The problem with the experience machine – the reason it does not produce value, is that propositions that are the objects of our desires are not made or kept true by such a machine. We are made to believe that they are made or kept true, but our beliefs are mistaken. Our desires are being thwarted.

An experience machine cannot fulfill my desire to “make the world a better place than it would have otherwise been if I had not lived,” because the experience machine cannot make this proposition true. It can cause me to believe that I have made this proposition true (the purpose behind my writing this blog), but it cannot make the proposition true in fact. As such, it can give me happiness, but cannot create a state that has value to me.

This theory not only explains and predicts choices where people refuse to enter into such an experience machine, it would also explain and predict choices where people opt for such a machine. For example, a person who only desires happiness will have no reason to refuse entering the machine. In this case, the machine will make or keep true the propositions that are the objects of his desire – specifically, the proposition “I am happy.” It will tickle the parts of his brain in exactly the right way to produce this state called ‘happiness’ and, if that is what the agent wants, that is what he will receive.

Desire fulfillment theory defeats happiness theory is in its ability to explain both those who enter the machine and those who refuse. Happiness theory cannot explain those who refuse.

The happiness theory of value – perhaps the most popular theory among atheists who try to argue that morality is possible without God – is just plain wrong.

Religion as an Experience Machine

If the above argument is sound, then a parent’s duties to their children is not to provide them with happiness, but to help them to fulfill their desires. The experience machine is ruled out (in almost all cases) because the desires of the children (and the adult they become) are not fulfilled. Even if the individual comes to believe that his desires are or will be fulfilled, the life still has been robbed of most of its value – most of its meaning – because that which the child (and later adult) thought she had accomplished never happened, or never will happen.

Religion, in this context, is somewhat clumsy and crude version of the experience machine.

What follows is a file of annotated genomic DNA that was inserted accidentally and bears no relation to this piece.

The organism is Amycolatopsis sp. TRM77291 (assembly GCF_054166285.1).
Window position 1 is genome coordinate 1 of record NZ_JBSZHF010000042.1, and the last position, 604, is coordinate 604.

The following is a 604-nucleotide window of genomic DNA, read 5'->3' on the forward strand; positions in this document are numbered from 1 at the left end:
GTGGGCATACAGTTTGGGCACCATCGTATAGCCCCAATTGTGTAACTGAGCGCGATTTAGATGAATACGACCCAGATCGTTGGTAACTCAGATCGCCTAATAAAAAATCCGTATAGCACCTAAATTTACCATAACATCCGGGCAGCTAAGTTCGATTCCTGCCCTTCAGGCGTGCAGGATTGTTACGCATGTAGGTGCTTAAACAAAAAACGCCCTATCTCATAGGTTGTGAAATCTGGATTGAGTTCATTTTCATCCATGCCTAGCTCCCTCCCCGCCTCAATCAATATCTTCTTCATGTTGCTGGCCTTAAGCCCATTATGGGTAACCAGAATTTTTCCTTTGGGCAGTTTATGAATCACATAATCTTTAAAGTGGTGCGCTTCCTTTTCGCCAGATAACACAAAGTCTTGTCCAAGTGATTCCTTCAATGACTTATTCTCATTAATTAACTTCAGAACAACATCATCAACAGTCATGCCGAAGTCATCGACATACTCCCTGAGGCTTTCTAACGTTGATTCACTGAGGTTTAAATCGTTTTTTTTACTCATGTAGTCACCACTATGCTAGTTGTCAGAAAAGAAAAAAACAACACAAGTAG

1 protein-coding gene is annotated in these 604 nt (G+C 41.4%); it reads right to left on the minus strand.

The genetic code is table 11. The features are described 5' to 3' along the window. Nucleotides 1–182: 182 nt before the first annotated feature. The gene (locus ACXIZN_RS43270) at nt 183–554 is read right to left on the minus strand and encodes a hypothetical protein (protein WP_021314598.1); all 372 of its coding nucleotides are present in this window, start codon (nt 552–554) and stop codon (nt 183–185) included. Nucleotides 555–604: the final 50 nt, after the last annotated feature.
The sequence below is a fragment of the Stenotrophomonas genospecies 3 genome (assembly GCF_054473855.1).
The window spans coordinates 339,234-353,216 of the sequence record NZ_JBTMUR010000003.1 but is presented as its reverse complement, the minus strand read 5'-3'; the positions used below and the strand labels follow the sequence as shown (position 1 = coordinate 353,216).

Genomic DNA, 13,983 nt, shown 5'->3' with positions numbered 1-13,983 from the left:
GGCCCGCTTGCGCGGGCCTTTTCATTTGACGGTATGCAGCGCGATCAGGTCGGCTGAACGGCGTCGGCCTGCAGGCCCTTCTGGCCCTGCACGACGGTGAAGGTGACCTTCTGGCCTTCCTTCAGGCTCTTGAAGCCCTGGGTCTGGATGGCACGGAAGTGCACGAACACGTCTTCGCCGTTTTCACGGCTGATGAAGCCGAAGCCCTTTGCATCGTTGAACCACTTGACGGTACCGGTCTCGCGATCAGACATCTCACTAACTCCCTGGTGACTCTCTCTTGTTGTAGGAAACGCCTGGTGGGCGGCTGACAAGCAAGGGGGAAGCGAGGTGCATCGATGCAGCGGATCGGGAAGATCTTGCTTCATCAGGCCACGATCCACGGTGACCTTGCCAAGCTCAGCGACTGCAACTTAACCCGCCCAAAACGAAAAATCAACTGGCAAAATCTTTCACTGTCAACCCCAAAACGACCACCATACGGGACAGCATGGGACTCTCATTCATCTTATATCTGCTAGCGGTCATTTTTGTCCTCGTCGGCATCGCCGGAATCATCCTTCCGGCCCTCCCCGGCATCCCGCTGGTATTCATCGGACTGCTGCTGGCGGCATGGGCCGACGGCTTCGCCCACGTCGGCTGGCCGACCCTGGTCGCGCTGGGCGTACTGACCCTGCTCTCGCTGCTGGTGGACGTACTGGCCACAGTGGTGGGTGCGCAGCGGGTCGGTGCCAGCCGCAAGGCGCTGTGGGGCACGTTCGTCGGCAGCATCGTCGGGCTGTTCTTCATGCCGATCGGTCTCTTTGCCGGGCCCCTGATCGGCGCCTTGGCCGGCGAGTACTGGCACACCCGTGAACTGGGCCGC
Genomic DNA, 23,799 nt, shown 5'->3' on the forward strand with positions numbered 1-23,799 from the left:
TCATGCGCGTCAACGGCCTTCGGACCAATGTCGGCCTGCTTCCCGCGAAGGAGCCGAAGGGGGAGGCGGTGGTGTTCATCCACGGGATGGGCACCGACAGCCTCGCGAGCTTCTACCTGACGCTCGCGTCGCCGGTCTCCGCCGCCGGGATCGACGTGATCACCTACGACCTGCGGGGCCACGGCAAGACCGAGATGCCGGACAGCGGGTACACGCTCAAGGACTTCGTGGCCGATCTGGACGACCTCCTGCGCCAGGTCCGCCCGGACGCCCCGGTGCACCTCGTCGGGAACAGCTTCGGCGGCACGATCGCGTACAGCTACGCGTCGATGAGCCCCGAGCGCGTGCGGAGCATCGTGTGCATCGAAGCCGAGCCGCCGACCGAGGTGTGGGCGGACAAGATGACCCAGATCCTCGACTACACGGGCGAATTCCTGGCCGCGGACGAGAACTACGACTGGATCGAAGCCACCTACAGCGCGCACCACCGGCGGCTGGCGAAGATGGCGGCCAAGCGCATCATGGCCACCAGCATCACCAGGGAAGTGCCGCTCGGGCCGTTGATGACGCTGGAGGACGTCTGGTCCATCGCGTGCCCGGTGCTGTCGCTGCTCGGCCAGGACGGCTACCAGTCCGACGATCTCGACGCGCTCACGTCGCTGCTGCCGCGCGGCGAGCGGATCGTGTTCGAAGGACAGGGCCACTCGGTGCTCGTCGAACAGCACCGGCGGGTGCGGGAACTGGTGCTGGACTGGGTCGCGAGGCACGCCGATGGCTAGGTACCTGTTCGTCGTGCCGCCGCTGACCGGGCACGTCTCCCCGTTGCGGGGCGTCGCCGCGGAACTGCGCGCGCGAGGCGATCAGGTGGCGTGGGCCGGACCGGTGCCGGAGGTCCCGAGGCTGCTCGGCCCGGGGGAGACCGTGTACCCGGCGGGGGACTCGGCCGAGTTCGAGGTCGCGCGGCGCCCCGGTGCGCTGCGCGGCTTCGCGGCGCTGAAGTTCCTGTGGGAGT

Many of the arguments in defense of religion these days – that it provides a person with comfort, that it helps them to avoid the suffering of loss, and that it provides the faithful with (an illusion of) meaning – are all claims consistent with making religion comparable to experience machines. It provides people with a set of desires that cannot be fulfilled and, like the experience machine, fills them with false beliefs that those desires are being fulfilled, in order to induce a psychological state of happiness.

This happiness is qualitatively no different than the happiness of a person, laying in a chamber, being fed stimuli that the brain turns into beliefs that she is a popular and beautiful princess about to marry a charming prince that will make her the envy of the entire kingdom.

In fact, her desire to be an admired princess cannot be fulfilled because there is no kingdom for her to be a princess of. Her desire to marry a charming prince is unfulfilled because the prince does not exist. No person’s desire to serve God can ever be fulfilled because there is no God to serve. Nobody can purchase a ticket for their friends and relatives to enter heaven because there is no heaven for them or their relatives to enter.

This is the message that I attempted to convey in an earlier posting called, “The Meaning of Life.”

The meaning that a religious person finds serving God is no different than the meaning that our ‘princess’ finds in becoming the fiancĂ© of the perfect (though imaginary) prince and the object of admiration for the fictitious citizens of a fictitious kingdom. The life of a religious person has meaning in the same way that the life of the woman lying in a chamber having her brain tickled by a computer program has meaning.

There may be an exception to this. If a person, because of their religion, acquires a desire to help real-world people deal with real-world problems, this desire to help real-world people deal with real-world problems can be fulfilled. People put into a religious “experience machine” are not zombies doing nothing. They are still agents who are acting, they still have the capacity to have desires relevant to the real world, and there is still the possibility that some of those desires are fulfilled.